Pearson Education, Inc., Longman © 2006 Measuring Public Opinion –The question is oversimplified. Many people believe that abortion should be legal under certain circumstances but illegal under others. The question with its oversimplified answer alternatives would force these people to misstate their views.
Pearson Education, Inc., Longman © 2006 Measuring Public Opinion –Do you favor or oppose a real Patient’s Bill of Rights that would protect Americans from abuses by HMOs?
Pearson Education, Inc., Longman © 2006 Measuring Public Opinion This question is biased. A biased question is one that produces results tilted to one side or another. By asking respondents if they favor a “real” Patient’s Bill of Rights that would protect Americans from abuses by HMOs, the authors of the question are loading it in favor of support for Patient’s Bill of Rights. After all, who is in favor of HMO abuse?
Pearson Education, Inc., Longman © 2006 Measuring Public Opinion Attitudes, non-attitudes, and phantom opinions –Sometimes respondents make up responses to questions about which they have little or no knowledge because they do not want to appear uninformed.
Pearson Education, Inc., Longman © 2006 Measuring Public Opinion Interviewer-respondent interaction –The race or gender of an interviewer can affect survey results when sensitive issues are involved.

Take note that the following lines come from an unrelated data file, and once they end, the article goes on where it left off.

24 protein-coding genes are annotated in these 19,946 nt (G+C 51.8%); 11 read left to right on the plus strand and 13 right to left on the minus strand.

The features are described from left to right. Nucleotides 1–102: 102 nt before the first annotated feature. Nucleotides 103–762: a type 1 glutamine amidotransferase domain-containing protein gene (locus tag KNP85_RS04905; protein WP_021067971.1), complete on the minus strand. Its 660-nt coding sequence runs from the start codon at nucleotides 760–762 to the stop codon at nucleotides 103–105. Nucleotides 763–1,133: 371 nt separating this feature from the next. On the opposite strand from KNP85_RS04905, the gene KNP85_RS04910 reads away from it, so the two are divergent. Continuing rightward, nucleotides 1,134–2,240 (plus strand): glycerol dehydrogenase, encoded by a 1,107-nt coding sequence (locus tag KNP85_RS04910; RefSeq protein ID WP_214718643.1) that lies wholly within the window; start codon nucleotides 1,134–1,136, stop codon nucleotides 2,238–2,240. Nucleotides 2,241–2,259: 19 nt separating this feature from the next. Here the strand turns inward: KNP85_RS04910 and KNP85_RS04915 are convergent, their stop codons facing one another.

Pearson Education, Inc., Longman © 2006 Measuring Public Opinion Timing –Surveys are only snapshots of public opinion. Using poll results to predict the future can be risky.
Pearson Education, Inc., Longman © 2006 Political Knowledge Although some Americans are quite knowledgeable about public affairs, a majority of the nation’s adults cannot accurately name their own representative in Congress, identify the Bill of Rights, or name the three branches of government.
Pearson Education, Inc., Longman © 2006 Political Knowledge –Men know more about politics than do women. –Wealthy people are more knowledgeable than are poor persons. –Republicans know more than Democrats. –Well-educated people are better informed than people with less formal schooling.
Pearson Education, Inc., Longman © 2006 Support for Democratic Principles Political scientists identify three factors accounting for the preservation of political freedom in the United States despite the ambivalence and occasional hostility of many Americans to civil liberties. 1)The Constitution provides the legal foundation for individual rights. 2)Because Americans do not agree on which groups should be suppressed, they are unable to unite behind undemocratic public policies. 3)Political elites (those with major influence on policymaking) support democratic principles in specific situations, not just in the abstract.
Pearson Education, Inc., Longman © 2006 Political Trust And Political Legitimacy Political trust is essential to political legitimacy in a democracy. –Political legitimacy is the popular acceptance of a government and its officials as rightful authorities in the exercise of power.